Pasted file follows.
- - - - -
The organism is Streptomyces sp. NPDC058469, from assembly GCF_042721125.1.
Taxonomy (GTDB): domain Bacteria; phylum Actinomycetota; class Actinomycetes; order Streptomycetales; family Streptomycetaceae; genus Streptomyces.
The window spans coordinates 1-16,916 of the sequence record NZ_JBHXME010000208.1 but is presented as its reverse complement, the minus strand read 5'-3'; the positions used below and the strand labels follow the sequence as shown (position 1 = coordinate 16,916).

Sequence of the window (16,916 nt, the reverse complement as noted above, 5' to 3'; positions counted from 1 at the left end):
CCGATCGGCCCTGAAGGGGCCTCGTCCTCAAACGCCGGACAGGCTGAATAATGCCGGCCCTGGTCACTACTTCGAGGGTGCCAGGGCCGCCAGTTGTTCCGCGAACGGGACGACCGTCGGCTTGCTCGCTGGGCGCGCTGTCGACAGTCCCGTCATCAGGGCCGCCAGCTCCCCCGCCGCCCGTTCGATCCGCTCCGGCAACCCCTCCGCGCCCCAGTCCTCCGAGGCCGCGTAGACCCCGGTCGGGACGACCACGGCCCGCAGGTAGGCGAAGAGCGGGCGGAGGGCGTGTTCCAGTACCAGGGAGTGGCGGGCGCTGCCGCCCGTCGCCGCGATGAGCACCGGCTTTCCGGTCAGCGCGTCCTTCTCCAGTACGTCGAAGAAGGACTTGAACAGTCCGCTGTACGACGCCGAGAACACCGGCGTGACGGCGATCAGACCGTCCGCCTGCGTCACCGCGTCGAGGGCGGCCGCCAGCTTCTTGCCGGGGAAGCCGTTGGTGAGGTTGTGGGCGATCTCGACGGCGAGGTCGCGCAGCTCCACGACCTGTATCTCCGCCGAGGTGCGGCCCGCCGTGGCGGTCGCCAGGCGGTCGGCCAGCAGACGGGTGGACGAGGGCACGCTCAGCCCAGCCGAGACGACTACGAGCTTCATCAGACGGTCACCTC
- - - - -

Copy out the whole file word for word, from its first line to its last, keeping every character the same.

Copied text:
The organism is Streptomyces sp. NPDC058469, from assembly GCF_042721125.1.
Taxonomy (GTDB): domain Bacteria; phylum Actinomycetota; class Actinomycetes; order Streptomycetales; family Streptomycetaceae; genus Streptomyces.
The window spans coordinates 1-16,916 of the sequence record NZ_JBHXME010000208.1 but is presented as its reverse complement, the minus strand read 5'-3'; the positions used below and the strand labels follow the sequence as shown (position 1 = coordinate 16,916).

Sequence of the window (16,916 nt, the reverse complement as noted above, 5' to 3'; positions counted from 1 at the left end):
CCGATCGGCCCTGAAGGGGCCTCGTCCTCAAACGCCGGACAGGCTGAATAATGCCGGCCCTGGTCACTACTTCGAGGGTGCCAGGGCCGCCAGTTGTTCCGCGAACGGGACGACCGTCGGCTTGCTCGCTGGGCGCGCTGTCGACAGTCCCGTCATCAGGGCCGCCAGCTCCCCCGCCGCCCGTTCGATCCGCTCCGGCAACCCCTCCGCGCCCCAGTCCTCCGAGGCCGCGTAGACCCCGGTCGGGACGACCACGGCCCGCAGGTAGGCGAAGAGCGGGCGGAGGGCGTGTTCCAGTACCAGGGAGTGGCGGGCGCTGCCGCCCGTCGCCGCGATGAGCACCGGCTTTCCGGTCAGCGCGTCCTTCTCCAGTACGTCGAAGAAGGACTTGAACAGTCCGCTGTACGACGCCGAGAACACCGGCGTGACGGCGATCAGACCGTCCGCCTGCGTCACCGCGTCGAGGGCGGCCGCCAGCTTCTTGCCGGGGAAGCCGTTGGTGAGGTTGTGGGCGATCTCGACGGCGAGGTCGCGCAGCTCCACGACCTGTATCTCCGCCGAGGTGCGGCCCGCCGTGGCGGTCGCCAGGCGGTCGGCCAGCAGACGGGTGGACGAGGGCACGCTCAGCCCAGCCGAGACGACTACGAGCTTCATCAGACGGTCACCTC